Verify that both heroes-services instances are returning consistent results for threat assignments by getting the hero's status from the persistence layer. The procedure for doing so is the same as the one you previously used to demonstrate the instances of the old version of the services were returning inconsistent results.

Take a moment, if necessary, to arrange your desktop so you can see the console windows for the three services, Eureka, Zuul, and the window in which you’re running curl commands.

Repeatedly execute the following curl command-line instruction and note the request being passed through Zuul, Eureka, and one or the other of the instances of heroes-service. The two instance should alternate in processing the request as they are called in round robin fashion by Zuul.

curl -i --request GET localhost:8080/heroes-service/heroes

Note carefully the responses returning to the curl requests. You’ll see that each instance of heroes-service is returning consistent information about which heroes are currently busy and the information matches the results of the database query you performed earlier. If all these results are correct in your development environment you've implemented the persistence layer correctly.

The following diagram shows the flow of requests in the application. For simplicity, the Eureka service is not included; since it only provides a service registry it doesn’t affect the flow of information in the system.

There are two scenarios depicted.

The blue arrows show a user asking the application to assign a hero to a threat:

  1. An HTTP POST request comes to Zuul at http://localhost:8080 with the route for the threats-service assignment endpoint: /assignment. The POST request includes a JSON payload specifying the threat and the requested hero.
  2. Zuul forwards the POST request it to the threats-service instance (on port 5000).
  3. The threat-service instance asks Zuul to perform a request to heroes-service and set the requested hero's status to busy.
  4. Zuul chooses one of the available heroes-service instances and sends the request from threats-service.
  5. The selected heroes-service instance updates the status of the hero in database.

The red arrows show a user asking for the heroes list:

  1. An HTTP GET request comes to Zuul at http://localhost:8080 with the route of the heroes-serviceheroes list endpoint: /heroes.
  2. Zull forwards the GET request to one of the available heroes-service instances (in this case, to the second one) based on its round robin load-leveling algorithm .
  3. The heroes-service` instance retrieves the requested data from shared MongoDB database. Because all the service instances share the persistence layer, each service can retrieve the most current information written by any of the other instances.

Summary

In this post you learned how a persistence layer contributes to the architecture of a microservices application and how to implement a cloud-based persistence layer with MongoDB Atlas. You saw how to scale your services by adding new instances to the system. You saw how Netflix Eureka and Netflix Zuul can be used to provide an out-of-the-box solution for microservices discovery, dynamic routing, and load balancing. Putting the whole system together, you saw how multiple instances of a service can easily share information through the persistence layer without requiring complex routing or data manipulation functionality. You also saw how new versions of services can be added to a running application to provide a seamless upgrade path for new functionality.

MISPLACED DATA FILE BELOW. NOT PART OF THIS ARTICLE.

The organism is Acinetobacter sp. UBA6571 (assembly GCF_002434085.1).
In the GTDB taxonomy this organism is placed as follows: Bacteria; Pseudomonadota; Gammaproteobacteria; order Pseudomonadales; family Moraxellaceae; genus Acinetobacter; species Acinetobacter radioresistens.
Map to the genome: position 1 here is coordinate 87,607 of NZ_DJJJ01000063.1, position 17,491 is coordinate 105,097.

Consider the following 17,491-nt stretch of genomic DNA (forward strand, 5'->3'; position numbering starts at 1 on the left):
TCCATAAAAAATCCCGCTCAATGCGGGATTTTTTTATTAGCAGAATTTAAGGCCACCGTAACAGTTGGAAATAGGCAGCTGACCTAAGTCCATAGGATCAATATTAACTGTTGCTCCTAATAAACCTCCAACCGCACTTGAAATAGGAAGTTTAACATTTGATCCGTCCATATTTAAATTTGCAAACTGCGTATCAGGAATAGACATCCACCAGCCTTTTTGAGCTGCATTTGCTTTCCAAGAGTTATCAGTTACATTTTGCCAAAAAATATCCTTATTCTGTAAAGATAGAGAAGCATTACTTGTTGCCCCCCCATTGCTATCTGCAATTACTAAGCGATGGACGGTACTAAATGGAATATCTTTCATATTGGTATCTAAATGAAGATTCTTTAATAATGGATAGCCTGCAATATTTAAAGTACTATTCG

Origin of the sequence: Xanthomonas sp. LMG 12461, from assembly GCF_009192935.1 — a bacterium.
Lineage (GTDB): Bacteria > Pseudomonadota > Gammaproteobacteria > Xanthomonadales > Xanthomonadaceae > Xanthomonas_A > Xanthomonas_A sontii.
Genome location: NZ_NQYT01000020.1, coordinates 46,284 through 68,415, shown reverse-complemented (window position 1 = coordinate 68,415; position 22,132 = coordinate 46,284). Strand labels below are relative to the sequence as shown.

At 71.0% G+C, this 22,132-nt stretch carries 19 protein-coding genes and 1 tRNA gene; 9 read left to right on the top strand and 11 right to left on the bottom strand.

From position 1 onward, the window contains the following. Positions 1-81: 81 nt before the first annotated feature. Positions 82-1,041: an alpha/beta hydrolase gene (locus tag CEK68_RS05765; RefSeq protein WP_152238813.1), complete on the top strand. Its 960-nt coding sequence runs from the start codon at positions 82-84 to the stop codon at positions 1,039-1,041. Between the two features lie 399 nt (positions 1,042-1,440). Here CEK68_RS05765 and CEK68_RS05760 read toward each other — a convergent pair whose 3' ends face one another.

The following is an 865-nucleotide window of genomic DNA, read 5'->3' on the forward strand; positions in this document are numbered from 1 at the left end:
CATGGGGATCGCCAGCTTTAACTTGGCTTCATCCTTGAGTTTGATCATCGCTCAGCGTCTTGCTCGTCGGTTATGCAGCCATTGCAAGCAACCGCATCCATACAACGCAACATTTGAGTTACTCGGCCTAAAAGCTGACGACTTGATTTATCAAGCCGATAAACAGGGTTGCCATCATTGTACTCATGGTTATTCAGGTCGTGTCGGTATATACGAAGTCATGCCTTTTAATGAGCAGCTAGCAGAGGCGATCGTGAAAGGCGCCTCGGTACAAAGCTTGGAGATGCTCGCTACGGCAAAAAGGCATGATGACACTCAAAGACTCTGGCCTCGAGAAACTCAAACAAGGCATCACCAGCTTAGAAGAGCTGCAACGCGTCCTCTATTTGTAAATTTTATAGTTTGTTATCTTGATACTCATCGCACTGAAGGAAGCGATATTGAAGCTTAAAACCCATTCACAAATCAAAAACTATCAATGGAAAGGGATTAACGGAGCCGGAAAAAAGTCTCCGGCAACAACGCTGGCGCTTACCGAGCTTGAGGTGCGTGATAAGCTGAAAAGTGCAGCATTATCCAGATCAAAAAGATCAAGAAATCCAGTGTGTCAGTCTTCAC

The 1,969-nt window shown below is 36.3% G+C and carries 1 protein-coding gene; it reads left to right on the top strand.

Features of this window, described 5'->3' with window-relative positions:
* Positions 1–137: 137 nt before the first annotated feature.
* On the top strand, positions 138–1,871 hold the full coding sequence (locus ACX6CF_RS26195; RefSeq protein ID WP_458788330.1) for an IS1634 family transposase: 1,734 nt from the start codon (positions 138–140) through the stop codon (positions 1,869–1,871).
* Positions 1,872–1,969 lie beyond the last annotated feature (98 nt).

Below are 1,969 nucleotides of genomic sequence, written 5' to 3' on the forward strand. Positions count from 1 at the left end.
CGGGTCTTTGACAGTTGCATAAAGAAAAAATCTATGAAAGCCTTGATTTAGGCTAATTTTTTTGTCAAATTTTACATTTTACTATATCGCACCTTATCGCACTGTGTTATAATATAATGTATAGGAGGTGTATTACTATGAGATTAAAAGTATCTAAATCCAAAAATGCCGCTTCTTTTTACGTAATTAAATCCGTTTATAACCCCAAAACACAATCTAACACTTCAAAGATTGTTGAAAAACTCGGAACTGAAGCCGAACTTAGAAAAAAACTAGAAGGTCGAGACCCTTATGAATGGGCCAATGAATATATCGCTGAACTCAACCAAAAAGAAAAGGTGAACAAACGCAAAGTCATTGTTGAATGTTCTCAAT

Next step Protecting JavaScript Microservices on Node.js with JSON Web Tokens and Twilio Authy.

Additional Resources

Architectural Styles and the Design of Network-based Software Architectures, Roy Thomas Fielding, 2000 — Fielding’s doctoral dissertation describes Representational State Transfer (chapter 5) and other architectural styles.

Microservices — Although flawed, the Wikipedia article is a good starting place for finding more information about microservices architecture and implementation.

Node.js — provides the reference documentation for the application server.

The MongoDB 4.0 Manual — covers implementation of MongoDB in JavaScript, as well as other programming languages.

Spring Cloud Netflix project “ … provides Netflix OSS integrations for Spring Boot apps through autoconfiguration and binding to the Spring Environment and other Spring programming model idioms.”


I’m Maciej Treder, contact me via contact@maciejtreder.com, https://www.maciejtreder.com or @maciejtreder on GitHub, Twitter and LinkedIn.

This post is originally published on the Twilio Blog.

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Maciej Treder

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Senior Software engineer at Akamai Tech; Twilio Champion; Author of ng-toolkit project Enthusiast of Angular